Energy and Climate
Supreme Court will review EPAs authority to regulate power-plant and factory emissions, Washington Post, 10/15/13.  On October 15, 2013, the U.S. Supreme Court announced that it will hear several challenges to the U.S. EPA’s regulation of emissions of carbon dioxide (and other so-called “greenhouse gases”) from power-generating plants and other stationary sources.  The petitions accepted by the Court allege that the EPA overstepped its authority under the Clean Air Act recognized by the Court in its 2007 Massachusetts v. EPA decision.  That decision applied to automobile emissions, and the petitions accepted for hearing by the court challenge the EPA’s extension of regulation to stationary sources.

Fisheries
Virginia Considers Resuming Dredging for Female Crabs, Bay Daily, 10/16/13.  The Virginia Marine Resources Commission (VMRC) is scheduled to vote at its October 22, 2013, meeting on whether to re-open a winter dredging season on Blue Crabs in Virginia’s Chesapeake Bay waters.  Winter dredging has been banned by Virginia since 2008 as part of efforts to improve Blue Crab populations (dredging for crabs is illegal in Maryland).  The proposed action would not increase the overall allowable harvest of Blue Crabs, because quotas for harvesting by other methods (crab pots) would be reduced, according to the VMRC’s spokesman.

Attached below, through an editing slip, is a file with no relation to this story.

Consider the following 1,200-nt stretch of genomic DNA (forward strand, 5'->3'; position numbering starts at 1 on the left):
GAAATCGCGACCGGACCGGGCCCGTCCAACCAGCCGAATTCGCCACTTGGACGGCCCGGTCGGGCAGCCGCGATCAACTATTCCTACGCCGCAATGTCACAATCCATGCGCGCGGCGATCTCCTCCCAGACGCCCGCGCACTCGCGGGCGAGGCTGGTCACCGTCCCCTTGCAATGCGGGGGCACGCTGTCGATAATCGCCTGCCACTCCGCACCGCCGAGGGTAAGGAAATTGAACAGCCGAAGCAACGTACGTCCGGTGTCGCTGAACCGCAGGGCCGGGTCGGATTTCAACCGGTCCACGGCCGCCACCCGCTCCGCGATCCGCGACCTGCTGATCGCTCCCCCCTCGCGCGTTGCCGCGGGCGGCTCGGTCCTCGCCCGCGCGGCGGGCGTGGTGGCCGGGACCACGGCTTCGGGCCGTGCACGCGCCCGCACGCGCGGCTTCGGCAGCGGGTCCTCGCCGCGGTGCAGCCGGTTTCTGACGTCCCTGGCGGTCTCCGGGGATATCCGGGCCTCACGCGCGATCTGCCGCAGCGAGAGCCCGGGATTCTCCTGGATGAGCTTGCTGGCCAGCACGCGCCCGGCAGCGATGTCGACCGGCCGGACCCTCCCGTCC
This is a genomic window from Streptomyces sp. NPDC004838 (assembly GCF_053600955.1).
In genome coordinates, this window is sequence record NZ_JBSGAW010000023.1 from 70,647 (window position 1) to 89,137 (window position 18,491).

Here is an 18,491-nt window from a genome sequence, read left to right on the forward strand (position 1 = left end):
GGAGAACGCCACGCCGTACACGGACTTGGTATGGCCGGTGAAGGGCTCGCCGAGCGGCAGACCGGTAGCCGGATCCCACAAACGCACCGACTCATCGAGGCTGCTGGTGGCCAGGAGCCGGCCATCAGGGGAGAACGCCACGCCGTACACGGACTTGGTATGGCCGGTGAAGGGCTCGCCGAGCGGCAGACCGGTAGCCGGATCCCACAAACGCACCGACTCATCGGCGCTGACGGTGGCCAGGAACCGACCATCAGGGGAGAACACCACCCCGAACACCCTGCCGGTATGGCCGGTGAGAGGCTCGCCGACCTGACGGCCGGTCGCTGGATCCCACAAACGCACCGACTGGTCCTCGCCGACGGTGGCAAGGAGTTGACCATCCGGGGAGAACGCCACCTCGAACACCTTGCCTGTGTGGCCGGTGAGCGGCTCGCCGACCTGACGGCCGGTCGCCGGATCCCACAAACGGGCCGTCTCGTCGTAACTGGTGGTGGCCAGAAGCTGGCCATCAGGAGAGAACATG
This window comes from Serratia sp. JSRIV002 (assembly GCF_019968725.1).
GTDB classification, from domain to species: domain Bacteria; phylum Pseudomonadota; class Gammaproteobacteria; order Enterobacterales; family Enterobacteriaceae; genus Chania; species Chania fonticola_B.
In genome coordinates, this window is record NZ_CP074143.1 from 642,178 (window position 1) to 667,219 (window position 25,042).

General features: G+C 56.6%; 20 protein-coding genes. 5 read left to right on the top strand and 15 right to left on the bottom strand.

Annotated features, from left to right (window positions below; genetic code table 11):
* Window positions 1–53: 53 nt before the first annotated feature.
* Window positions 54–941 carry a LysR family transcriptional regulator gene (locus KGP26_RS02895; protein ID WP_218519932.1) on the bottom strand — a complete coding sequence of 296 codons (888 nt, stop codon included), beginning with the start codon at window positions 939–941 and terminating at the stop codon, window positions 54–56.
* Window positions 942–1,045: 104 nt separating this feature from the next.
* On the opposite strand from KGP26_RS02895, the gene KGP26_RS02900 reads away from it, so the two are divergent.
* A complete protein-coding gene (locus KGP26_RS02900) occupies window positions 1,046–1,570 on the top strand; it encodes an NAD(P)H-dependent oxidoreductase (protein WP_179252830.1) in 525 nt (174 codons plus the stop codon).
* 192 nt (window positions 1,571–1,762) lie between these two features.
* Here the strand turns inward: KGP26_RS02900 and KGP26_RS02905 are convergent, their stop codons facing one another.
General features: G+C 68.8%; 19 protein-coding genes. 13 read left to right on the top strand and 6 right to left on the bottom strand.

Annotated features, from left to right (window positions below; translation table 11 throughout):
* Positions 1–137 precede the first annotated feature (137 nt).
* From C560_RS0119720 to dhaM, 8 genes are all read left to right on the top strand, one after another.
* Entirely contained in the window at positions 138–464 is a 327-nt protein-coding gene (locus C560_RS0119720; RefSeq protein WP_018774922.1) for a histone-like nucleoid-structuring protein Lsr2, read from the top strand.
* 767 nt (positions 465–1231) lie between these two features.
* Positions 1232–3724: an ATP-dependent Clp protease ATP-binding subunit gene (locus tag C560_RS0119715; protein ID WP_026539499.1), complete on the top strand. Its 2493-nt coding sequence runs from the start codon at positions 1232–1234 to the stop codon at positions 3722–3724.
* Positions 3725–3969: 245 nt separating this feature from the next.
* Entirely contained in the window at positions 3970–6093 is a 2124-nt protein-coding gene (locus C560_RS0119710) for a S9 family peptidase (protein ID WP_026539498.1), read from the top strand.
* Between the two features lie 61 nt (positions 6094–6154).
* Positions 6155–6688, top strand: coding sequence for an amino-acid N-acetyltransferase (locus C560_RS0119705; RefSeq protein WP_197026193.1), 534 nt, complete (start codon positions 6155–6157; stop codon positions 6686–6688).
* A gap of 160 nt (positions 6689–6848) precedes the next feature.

Stormwater Management
Housing project marries low-income and low-impact development, Bay Journal, 10/17/13. A four-acre, 24-lot development of housing for low-income residents in Lexington is being designed with “low-impact development” (LID) features to reduce water-consumption and stormwater runoff.

Wastewater
State renews permit, Petersburg Progress-Index, 10/14/13.  In early October 2013, the Virginia State Water Control Board (SWCB) approved the renewal of a permit for the Dinwiddie County Water Authority to discharge up to four million gallons per day of wastewater into Hatcher Creek (a Chowan River/Albemarle Sound tributary), if the county eventually builds a wastewater-treatment facility on the stream.  The authority would have to secure several other permits to begin construction on a facility.  The Virginia Department of Environmental Quality received about 100 comments from citizens expressing concerns about the permit renewal.

On Virginia Water Radio for the Week of 9-2-13: A Big Sandy River Tune to Recognize Labor Day

This week, Virginia Water Radio features music associated with the Big Sandy River valley, a center of Appalachian history, labor, and natural-resource use.   Click here to have a listen! (2 min/44 sec)

vwr_header